It seems like at this point it would be game over, since the spinning rotor is the only thing keeping it in the air. Is there any way to land a helicopter in this condition without crashing?
Helicopters are able to do something called autorotation if all thrust is lost.
(Look in particular at the direction of flight arrows. Remember there's a lift vector coming of the blades as well in both cases.)
Basically, the collective is decreased immediately when thrust is lost for whatever reason. This allows the airflow coming through the blades to push them around, like a reverse windmill in a way, keeping the blades spinning. This also generates lift, keeping the helicopter generating some lift (while descending of course).
Once the helicopter reaches ground, the pilot will pull up. Since the blades were spinning a bit faster than needed for a hover since he was flying forward the whole procedure, he simply pulls up and levels out carefully close to the ground until the helicopter touches down.
This being said, you have to be careful, since if you're flying to slow you can't pull it off.
This dangerous conditions are shown in a height-velocity diagram as is seen below, in this case apparently from an R44.
Here's a little video to get an idea of how it looks for the pilot: http://www.youtube.com/watch?v=yNWjW6yORyg
Autorotation is often time critical and has to be done right as there's only one shot and as such is practised by pilots on a regular basis.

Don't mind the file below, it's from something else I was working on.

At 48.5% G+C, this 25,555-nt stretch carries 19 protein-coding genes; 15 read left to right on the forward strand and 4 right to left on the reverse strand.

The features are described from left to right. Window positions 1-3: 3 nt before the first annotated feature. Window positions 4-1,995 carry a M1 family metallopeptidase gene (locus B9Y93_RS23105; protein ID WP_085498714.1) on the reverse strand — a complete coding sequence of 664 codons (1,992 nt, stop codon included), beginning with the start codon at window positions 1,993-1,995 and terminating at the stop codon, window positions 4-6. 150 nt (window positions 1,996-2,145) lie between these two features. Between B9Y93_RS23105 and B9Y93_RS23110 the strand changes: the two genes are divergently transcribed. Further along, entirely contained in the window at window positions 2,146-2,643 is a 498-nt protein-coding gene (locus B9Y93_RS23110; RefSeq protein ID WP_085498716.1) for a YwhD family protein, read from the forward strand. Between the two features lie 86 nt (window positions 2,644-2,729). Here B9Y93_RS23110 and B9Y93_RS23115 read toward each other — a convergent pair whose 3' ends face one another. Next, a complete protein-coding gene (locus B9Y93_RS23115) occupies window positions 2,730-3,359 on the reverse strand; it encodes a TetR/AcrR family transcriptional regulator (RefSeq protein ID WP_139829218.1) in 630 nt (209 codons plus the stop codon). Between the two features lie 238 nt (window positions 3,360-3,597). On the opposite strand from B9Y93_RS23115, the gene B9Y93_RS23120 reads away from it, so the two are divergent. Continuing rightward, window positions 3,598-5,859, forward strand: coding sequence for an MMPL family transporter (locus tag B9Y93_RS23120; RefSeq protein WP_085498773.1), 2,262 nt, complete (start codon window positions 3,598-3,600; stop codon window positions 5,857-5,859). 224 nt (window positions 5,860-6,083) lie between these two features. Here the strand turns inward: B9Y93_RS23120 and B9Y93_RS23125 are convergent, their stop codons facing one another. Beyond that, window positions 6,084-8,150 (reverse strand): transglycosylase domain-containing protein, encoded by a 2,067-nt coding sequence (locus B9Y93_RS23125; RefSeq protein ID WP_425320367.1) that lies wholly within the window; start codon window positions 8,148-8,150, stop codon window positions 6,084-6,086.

All extracts in this section are from "Helicopter Emergencies and Hazards" by the FAA, an excellent and very extensive publication on the topic.
Many helicopters have more than one engine driving the rotor system. On those, losing an engine is probably less serious than it would be in a single-engine craft.
All helicopters that I'm aware of are capable of autorotation. It's a maneuver where the rotor blades are tilted in such a manner that the air rushing up through the disk (as opposed to the normal situation where air moves down) causes the rotors to spin faster.
When they spin faster, they build up kinetic energy. At the very last minute, the pilot tilts the rotors (changes their angle of attack) back to the normal "push air down" setting. This rapidly slows the rotors, but if done correctly there's enough cushion to safely land the vehicle.
Per FAR 61.87(f)(15), A student pilot who is receiving training for a helicopter rating must receive and log flight training for the following maneuvers and procedures:
... (15) Simulated emergency procedures, including autorotational descents with a power recovery and power recovery to a hover;